By the time the January 21, 1769, edition of the Providence Gazette was published, Samuel Rose had been placing an advertisement offering a reward for “a well-set Negro Man Slave, named Isaac,” who had run away in late November of the previous year for an entire month. Isaac had “a Scar on his Forehead” and a “thick Beard.” According to Rose, the enslaved man could “play on a Fiddle, and loves strong Drink,” though savvy readers likely realized that many slaveholder exaggerated when it came to that latter detail. Rose also warned “Masters of Vessels, and others” against providing assistance, whether “carrying off or harbouring” Isaac.

The tone of this advertisement advanced starkly different rhetoric than other items published on the same page and elsewhere throughout the issue. John Carter’s advertisement for “A NEW EDITION” of Abraham Weatherwise’s “New-England TOWN and COUNTRY Almanack” filled the entire column immediately to the right. The notable contents of the almanac promoted in the advertisement included “a beautiful poetical Essay on Public Spirit, wrote by an American Patriot” and a Portrait of the celebrated JOHN WILKES, Esq.,” the radical English politician and journalist considered friendly to the American cause during the imperial crisis that led to the Revolution. In the upper left corner of the page, a poem entitled “ADDRESS to LIBERTY” by “AMERICANUS” appeared before any of advertisements. The poem lamented recent encroachments on colonists’ liberty by “tyrant Lords,” but it addressed only the position of white colonists and not enslaved men, women, and children. The poem did not make room for Isaac the justice that was supposed to be extended to English sons who had “cross’d th’atlantic Seas / To Climes unknown.” News filled most of the rest of the issue, including a “humble Address of the House of Commons to the KING.” Parliament stated that it would “be ever ready to hear any real grievance of Your Majesty’s American subjects,” but insisted it was “one of our most important duties, to maintain entire and inviolate the supreme authority of the legislature of Great-Britain, over every part of the British empire.” Colonists considered this enslavement.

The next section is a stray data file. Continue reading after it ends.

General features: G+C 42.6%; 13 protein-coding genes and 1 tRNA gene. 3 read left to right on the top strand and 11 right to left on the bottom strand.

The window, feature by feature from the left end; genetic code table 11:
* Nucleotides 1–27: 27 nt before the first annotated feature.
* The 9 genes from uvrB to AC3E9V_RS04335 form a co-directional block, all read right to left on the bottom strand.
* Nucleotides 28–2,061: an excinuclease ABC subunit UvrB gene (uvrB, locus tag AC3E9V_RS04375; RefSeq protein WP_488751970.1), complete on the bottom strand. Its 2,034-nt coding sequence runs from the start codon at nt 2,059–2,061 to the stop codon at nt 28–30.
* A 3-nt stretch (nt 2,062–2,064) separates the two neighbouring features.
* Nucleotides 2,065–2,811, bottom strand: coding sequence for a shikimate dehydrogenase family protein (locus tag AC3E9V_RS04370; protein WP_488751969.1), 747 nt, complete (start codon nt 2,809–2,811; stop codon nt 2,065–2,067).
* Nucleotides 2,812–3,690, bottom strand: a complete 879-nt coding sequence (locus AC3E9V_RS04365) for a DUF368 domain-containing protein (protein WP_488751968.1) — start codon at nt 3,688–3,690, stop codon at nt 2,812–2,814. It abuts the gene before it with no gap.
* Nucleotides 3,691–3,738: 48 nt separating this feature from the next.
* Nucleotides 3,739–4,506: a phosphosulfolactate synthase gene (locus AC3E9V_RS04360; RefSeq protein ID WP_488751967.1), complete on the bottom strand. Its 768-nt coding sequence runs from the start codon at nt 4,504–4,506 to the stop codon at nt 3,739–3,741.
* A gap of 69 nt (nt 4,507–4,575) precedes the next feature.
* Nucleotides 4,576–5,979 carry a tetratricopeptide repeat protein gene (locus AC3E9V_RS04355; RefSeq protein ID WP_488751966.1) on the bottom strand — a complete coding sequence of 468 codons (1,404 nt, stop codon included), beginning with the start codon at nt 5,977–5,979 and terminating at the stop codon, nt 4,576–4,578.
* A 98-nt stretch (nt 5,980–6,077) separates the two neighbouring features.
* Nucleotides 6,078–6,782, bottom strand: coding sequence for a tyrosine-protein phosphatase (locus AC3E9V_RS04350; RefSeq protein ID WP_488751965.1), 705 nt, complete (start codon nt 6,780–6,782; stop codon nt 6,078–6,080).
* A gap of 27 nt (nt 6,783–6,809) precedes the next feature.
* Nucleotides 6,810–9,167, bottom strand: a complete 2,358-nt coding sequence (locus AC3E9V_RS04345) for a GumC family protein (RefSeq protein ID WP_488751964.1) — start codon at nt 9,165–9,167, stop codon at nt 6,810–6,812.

Amidst all of this rhetoric circulating in conversations and the public prints, Isaac determined to seize his own liberty. Although Rose did not recognize it, the enslaved man put into action the ideals that so many of his white neighbors espoused in the late 1760s.

January 14

What was advertised in a colonial American newspaper 250 years ago today?

Providence Gazette (January 14, 1769).

“To be Sold at the Golden Eagle.”

In an era before standardized street numbers, advertisers used a variety of other means to advise prospective customers where to find their shops and stores. Consider the directions offered in advertisements in the January 14, 1769, edition of the Providence Gazette. Samuel Chace listed his location as “just below the Great Bridge.” Similarly, Samuel Black specified that his store was “on the West Side of the Great Bridge, and near the Long Wharff.” Other advertisers included even more elaborate instructions. Darius Sessions reported that his shop was “on the main Street, between the Court-House and Church, and directly opposite the large Button-Wood Tree.” Patrick Mackey announced that “he has opened a Skinner’s Shop near the Hay-Ward, on the East Side of the Great Bridge, between Mr. Godfry’s and the Sign of the Bull.” These advertisers expected prospective customers would navigate the city via a combination of street names, landmarks, and shop signs.

In contrast, another advertisement, one that did not name the merchant or shopkeeper who inserted it in the Providence Gazette, simply proclaimed, “a general Assortment of ENGLISH and HARD WARE GOODS, to be Sold at the Golden Eagle.” The store operated by Joseph Russell and William Russell was so renowned that its location did not require elaboration. The Russells considered it so well known that they did not need to include their names in the advertisement. Instead, their shop sign served as the sole representation of their business in the public prints. “Golden Eagle” even appeared in larger font, making it the central focus of advertisement. In other advertisements, the names “Samuel Chace,” “Samuel Black,” and “Darius Sessions” drew attention as headlines in font the same size as “Golden Eagle.” This was not the first time that the Russells had excluded their names in favor of having their shop sign stand in for them. A brief advertisement published two months earlier informed readers about “TAR, PITCH and TURPENTINE, To be Sold at the GOLDEN EAGLE.” That they repeatedly deployed this strategy suggests their confidence that their shop sign was known and recognized, both by readers who perused the Providence Gazette and by prospective customers who traversed the streets of Providence.